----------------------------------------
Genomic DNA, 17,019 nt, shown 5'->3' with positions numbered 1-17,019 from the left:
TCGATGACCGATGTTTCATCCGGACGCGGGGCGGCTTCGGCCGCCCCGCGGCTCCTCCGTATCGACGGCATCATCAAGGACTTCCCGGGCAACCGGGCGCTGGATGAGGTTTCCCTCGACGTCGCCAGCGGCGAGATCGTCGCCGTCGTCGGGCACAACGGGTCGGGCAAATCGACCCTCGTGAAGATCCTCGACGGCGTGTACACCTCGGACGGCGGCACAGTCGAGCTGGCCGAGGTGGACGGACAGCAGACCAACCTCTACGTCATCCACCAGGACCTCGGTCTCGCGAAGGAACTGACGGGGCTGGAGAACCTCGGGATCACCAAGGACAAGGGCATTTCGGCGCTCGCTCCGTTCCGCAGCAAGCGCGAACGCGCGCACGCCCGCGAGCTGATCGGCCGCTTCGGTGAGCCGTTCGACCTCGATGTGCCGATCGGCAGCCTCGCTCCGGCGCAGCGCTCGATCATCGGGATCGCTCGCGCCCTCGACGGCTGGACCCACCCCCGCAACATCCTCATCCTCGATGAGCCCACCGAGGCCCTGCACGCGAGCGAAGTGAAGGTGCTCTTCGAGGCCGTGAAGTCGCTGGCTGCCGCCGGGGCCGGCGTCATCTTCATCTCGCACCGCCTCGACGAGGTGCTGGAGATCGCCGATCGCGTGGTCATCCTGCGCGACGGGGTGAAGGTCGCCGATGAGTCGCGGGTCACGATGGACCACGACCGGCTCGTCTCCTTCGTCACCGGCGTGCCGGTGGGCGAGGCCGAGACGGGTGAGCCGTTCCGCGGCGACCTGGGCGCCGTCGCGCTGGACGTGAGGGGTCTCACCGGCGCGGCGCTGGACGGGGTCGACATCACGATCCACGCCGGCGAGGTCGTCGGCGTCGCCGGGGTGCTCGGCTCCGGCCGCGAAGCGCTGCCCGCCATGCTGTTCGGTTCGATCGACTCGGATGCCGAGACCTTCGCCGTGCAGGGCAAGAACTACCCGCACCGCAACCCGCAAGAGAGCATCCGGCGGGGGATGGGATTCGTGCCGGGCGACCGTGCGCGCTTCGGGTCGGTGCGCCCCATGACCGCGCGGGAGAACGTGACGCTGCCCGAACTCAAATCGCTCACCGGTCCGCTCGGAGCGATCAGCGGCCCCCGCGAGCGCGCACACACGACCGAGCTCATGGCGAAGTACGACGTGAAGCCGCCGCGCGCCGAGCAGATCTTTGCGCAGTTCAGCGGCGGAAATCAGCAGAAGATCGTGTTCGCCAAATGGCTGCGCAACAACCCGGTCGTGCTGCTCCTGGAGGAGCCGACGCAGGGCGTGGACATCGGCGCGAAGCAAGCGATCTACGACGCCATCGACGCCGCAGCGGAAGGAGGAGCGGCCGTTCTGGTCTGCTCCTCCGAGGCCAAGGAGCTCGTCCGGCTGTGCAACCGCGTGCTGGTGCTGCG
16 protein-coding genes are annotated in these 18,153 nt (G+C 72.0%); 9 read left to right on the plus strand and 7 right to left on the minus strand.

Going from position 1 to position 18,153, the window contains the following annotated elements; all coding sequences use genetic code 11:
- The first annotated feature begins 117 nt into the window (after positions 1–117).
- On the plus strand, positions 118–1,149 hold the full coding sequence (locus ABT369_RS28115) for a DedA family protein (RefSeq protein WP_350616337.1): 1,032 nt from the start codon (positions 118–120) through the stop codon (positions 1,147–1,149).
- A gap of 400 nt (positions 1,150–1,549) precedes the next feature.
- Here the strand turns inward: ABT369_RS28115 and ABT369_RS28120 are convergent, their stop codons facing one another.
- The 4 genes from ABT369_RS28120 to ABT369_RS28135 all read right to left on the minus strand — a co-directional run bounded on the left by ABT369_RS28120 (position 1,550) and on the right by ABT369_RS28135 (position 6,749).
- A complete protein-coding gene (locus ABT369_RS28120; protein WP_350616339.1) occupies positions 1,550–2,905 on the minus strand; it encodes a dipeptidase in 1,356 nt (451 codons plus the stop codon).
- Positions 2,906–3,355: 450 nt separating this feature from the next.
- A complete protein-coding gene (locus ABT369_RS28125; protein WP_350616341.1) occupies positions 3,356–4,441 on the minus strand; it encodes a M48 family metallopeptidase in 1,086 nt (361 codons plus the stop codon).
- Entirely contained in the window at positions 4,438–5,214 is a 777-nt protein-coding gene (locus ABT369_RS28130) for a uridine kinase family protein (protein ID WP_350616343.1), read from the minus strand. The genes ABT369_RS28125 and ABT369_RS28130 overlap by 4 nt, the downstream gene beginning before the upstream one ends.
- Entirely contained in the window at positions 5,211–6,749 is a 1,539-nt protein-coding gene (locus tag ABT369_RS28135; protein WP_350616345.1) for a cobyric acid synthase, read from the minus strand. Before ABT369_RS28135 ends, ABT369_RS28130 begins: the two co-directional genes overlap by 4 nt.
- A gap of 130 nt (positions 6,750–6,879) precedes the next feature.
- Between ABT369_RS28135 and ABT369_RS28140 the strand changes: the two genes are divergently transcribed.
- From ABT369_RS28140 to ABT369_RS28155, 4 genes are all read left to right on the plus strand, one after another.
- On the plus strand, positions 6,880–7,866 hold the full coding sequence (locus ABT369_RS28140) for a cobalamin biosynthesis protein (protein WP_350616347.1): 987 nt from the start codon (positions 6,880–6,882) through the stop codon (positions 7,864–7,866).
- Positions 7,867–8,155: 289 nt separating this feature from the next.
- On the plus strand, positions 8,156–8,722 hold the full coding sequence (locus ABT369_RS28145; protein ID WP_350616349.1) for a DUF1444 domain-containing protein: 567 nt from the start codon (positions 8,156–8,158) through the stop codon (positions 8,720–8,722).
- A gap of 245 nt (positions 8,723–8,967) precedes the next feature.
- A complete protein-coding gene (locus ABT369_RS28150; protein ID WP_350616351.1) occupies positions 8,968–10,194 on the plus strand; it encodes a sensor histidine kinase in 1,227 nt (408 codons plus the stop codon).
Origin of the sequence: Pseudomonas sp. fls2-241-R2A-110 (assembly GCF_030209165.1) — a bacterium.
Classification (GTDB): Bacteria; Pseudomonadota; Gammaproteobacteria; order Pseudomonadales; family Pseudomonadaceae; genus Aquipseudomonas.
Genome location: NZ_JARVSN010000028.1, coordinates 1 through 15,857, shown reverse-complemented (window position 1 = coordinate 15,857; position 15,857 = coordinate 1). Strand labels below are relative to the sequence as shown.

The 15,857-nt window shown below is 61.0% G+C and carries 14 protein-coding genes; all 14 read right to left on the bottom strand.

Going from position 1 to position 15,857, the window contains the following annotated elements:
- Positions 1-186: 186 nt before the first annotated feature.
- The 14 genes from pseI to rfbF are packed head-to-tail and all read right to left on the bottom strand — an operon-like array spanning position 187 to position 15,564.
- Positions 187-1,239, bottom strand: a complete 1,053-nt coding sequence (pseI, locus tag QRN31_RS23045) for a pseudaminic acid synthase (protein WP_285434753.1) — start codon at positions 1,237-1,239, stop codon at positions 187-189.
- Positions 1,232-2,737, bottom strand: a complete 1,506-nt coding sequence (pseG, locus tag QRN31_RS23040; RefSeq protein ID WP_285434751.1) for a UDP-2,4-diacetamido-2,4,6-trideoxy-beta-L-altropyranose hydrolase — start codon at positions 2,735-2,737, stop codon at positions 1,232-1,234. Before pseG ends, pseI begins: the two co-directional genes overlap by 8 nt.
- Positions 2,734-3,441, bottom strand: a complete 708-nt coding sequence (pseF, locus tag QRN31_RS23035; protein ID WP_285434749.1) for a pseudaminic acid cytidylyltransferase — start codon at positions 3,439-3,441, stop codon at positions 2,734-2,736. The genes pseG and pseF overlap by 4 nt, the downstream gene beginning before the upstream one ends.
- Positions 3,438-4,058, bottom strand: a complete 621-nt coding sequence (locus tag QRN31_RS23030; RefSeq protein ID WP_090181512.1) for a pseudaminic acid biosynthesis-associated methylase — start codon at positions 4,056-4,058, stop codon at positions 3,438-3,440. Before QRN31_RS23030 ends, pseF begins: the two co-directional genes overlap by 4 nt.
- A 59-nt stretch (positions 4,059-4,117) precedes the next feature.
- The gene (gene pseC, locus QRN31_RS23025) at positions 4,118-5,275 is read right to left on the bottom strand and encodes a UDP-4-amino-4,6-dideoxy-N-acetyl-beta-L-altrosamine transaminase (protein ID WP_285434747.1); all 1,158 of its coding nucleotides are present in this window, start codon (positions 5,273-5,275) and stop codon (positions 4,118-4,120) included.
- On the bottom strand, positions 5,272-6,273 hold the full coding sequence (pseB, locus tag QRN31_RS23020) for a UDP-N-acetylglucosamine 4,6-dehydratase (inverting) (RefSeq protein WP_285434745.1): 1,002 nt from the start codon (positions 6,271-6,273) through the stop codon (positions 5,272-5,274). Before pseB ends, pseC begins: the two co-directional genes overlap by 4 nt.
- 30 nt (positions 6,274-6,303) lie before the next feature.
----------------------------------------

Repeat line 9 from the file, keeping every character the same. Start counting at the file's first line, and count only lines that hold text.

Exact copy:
- The 4 genes from ABT369_RS28120 to ABT369_RS28135 all read right to left on the minus strand — a co-directional run bounded on the left by ABT369_RS28120 (position 1,550) and on the right by ABT369_RS28135 (position 6,749).